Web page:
Sounding a new aggressive tone, first lady Michelle Obama vowed in a private conference call Monday to fight industry efforts at rolling back healthy school-lunch standards, an issue that could come up for a vote on Capitol Hill this week.
The remarks to health activists were made at the beginning of a week of intense lobbying around changes in the national school-lunch program, which sets standards for fat, sugar and sodium levels in food.
“I was thrilled that the first lady pulled advocates together this morning and sounded such a strong rallying cry to fight back against efforts to weaken the school food standards,” said Margo Wootan, who lobbies on Capitol Hill and elsewhere on behalf of the Center for Science in the Public Interest.
Although the phone call was meant to be off the record, several participants were so struck by the first lady’s forceful presentation that they discussed it with a reporter.
A House bill up for consideration this week by the Appropriations Committee would allow schools to apply for waivers from the federally mandated standards if the school’s food program has recorded a financial loss for six months in a row. The Senate Appropriations Committee may take up a similar proposal Thursday.
The first lady has made child health, including nutrition and exercise, a priority since her husband took office in 2009. But her “Let’s Move” campaign has come under criticism from lawmakers and health activists, who say she has shifted from an emphasis on food policy to exercise. They have suggested this was done at the urging of the food industry. The criticism was reflected in a recently released documentary on the food industry, “Fed Up.”
In the conference call, Mrs. Obama urged health activists to fight agribusiness’s lobbying efforts to allow schools to opt out of the mandates to reduce sodium, increase whole grains, and increase servings of fresh fruits and vegetables in lunches.
Also Monday, more than 100 national, state and local nutrition and child advocacy organizations — including the American Pediatric Society, Children’s Defense Fund and Healthy Schools Campaign — circulated a letter asking lawmakers to fight the waiver request.
The waiver proposal is being pushed, in part, by the School Nutrition Association, which represents school nutrition workers and receives substantial industry funding. The group has been criticized by health activists, who say it is serving the interests of processed-food firms such as makers of frozen pizza and agribusiness companies listed as donors.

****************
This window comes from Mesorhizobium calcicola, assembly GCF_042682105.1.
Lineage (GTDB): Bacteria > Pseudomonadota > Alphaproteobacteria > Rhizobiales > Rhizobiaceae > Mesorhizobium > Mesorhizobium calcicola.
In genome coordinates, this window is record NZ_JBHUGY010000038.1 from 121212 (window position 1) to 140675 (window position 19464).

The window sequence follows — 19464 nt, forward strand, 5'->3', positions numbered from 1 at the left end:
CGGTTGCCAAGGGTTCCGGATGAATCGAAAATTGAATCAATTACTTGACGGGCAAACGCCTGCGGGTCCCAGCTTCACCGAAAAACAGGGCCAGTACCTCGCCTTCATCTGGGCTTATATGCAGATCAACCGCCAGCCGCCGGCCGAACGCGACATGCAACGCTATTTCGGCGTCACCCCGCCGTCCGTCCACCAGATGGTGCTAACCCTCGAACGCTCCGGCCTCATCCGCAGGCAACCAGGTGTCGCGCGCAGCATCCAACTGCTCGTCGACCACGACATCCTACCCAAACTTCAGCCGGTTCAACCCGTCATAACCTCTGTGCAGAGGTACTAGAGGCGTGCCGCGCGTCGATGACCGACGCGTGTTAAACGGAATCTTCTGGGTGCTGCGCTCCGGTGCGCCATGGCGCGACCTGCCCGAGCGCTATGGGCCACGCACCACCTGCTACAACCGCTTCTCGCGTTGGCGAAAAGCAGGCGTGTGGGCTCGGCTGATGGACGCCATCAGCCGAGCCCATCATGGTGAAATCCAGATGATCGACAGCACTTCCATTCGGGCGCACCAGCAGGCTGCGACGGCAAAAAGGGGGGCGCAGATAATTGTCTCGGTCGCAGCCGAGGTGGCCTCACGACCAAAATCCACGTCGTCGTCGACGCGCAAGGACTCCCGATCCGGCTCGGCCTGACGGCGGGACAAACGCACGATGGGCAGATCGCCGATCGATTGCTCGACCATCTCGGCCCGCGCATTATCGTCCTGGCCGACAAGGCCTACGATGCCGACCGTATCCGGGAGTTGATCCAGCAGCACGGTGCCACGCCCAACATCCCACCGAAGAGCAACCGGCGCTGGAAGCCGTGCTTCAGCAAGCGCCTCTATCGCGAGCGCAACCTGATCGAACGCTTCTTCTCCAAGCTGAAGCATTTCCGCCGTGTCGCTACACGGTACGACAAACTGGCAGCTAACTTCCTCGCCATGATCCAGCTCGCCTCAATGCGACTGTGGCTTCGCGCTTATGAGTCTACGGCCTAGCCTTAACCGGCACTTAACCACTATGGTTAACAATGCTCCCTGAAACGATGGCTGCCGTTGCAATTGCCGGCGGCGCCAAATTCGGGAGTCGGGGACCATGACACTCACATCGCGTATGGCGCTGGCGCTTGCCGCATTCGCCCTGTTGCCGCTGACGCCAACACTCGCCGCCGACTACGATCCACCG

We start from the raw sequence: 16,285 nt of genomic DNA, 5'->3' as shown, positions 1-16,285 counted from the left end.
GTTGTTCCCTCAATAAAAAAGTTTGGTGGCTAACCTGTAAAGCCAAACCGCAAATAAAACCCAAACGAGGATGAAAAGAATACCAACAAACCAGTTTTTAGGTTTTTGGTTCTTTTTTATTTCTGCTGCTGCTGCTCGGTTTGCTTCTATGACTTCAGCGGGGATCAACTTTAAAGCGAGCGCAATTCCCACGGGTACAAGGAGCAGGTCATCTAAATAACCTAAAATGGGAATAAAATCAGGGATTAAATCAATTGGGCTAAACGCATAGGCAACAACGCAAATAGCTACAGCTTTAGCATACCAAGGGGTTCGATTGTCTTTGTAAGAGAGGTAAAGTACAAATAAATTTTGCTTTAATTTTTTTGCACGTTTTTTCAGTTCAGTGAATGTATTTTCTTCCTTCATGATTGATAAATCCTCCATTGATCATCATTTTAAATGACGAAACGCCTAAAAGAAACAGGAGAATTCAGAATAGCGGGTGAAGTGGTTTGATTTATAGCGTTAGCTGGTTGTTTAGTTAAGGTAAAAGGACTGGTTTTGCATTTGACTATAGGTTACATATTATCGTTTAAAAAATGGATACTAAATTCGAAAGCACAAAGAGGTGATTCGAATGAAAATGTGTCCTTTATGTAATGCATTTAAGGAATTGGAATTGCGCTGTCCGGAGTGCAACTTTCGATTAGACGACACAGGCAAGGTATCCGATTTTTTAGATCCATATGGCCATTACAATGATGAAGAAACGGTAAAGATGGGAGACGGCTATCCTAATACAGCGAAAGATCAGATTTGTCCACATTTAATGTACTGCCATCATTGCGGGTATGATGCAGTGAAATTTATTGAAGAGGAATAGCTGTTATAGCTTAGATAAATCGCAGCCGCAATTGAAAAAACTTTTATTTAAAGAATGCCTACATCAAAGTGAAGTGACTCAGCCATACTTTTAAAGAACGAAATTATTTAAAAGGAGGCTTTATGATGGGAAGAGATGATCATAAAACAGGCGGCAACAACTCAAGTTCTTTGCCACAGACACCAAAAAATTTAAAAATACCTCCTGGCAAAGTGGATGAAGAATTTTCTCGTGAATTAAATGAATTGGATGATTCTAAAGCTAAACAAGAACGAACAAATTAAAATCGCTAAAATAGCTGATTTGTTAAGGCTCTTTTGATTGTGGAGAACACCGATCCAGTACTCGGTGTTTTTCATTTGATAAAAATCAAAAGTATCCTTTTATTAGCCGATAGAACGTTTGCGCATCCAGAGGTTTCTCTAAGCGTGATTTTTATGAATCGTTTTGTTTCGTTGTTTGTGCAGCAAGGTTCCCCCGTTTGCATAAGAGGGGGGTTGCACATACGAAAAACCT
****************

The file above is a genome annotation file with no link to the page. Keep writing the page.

“Nothing could be further from the truth,” said Julia Bauscher, who is president-elect of the association and directs school nutrition services for the Jefferson County public school system in Louisville. “We are advocating for our 50,000 members who work in school lunch programs and who are struggling to meet the federal requirements.” While the group is generally sympathetic to the goals, she said, the organization’s members have developed “serious concerns about the program, its increased cost and increased food waste.”
Tom Stenzel, president of the United Fresh Produce Association, which is lobbying against delays in carrying out the new rules, said he believes the school nutritionists organization is responding to its donor base.
“They are overwhelmingly dependent on the processed food industry so there is an ingrained bias toward foods like frozen pizza and chicken nuggets that have been a staple of school lunches in the past,” Stenzel said.
Sen. Tom Harkin (D-Iowa), an author of the school lunch standards, rejected the proposal for waivers or other delays.
“Now is the time to hold true to these nutrition standards — as science-based organizations from around the country are asking Congress to do — not undermine public health nutrition programs that have served our children well,” Harkin said in a written statement.
In a separate statement, Agriculture Secretary Tom Vilsack said the waiver proposal would a “major step backwards for the health of American children.” The proposal is for fiscal year 2015. The law that established the standards is up for reauthorization next year.
The standards have come in for criticism from industry, from some schoolchildren and from some GOP members of Congress.
“I want to do all I can to fight childhood obesity,” Rep. Rodney Davis (R-Ill.), who has been sharply critical of the standards, said in an interview. “But I’ve heard from school districts, superintendents, and they are asking for flexibility. This top-down approach from Washington isn’t working. The plate waste is piling up.”
The healthy school lunch program was proposed during the presidency of George W. Bush. Many of the current standards were mandated in the Healthy Hunger-Free Kids Act, passed in 2010 with White House support.
In 2011, Congress adopted special rules recommended by industry that permitted pizza — thanks to its use of tomato sauce — to be counted as a vegetable to meet the law’s requirements. Congress also loosened planned restrictions on the number of times a week that french fries could be served.
Health activists who were on the conference call Monday said she should be lauded for the shift in tactics and tone.
“She has no authority, just charisma and leadership,” said Marion Nestle, a professor of public health at New York University and writer of a blog called Food Politics.
With the Appropriations Committee vote set for later in the week, Wootan said the first lady’s strong views provided a welcome boost.
“I think this will help strengthen the resolve of Democrats in Congress,” she said. “It will remind them how important this program is to children — and to the administration. I do worry also that it may strengthen the resolve of the opposition.”
Alice Crites and Matea Gold contributed to this report.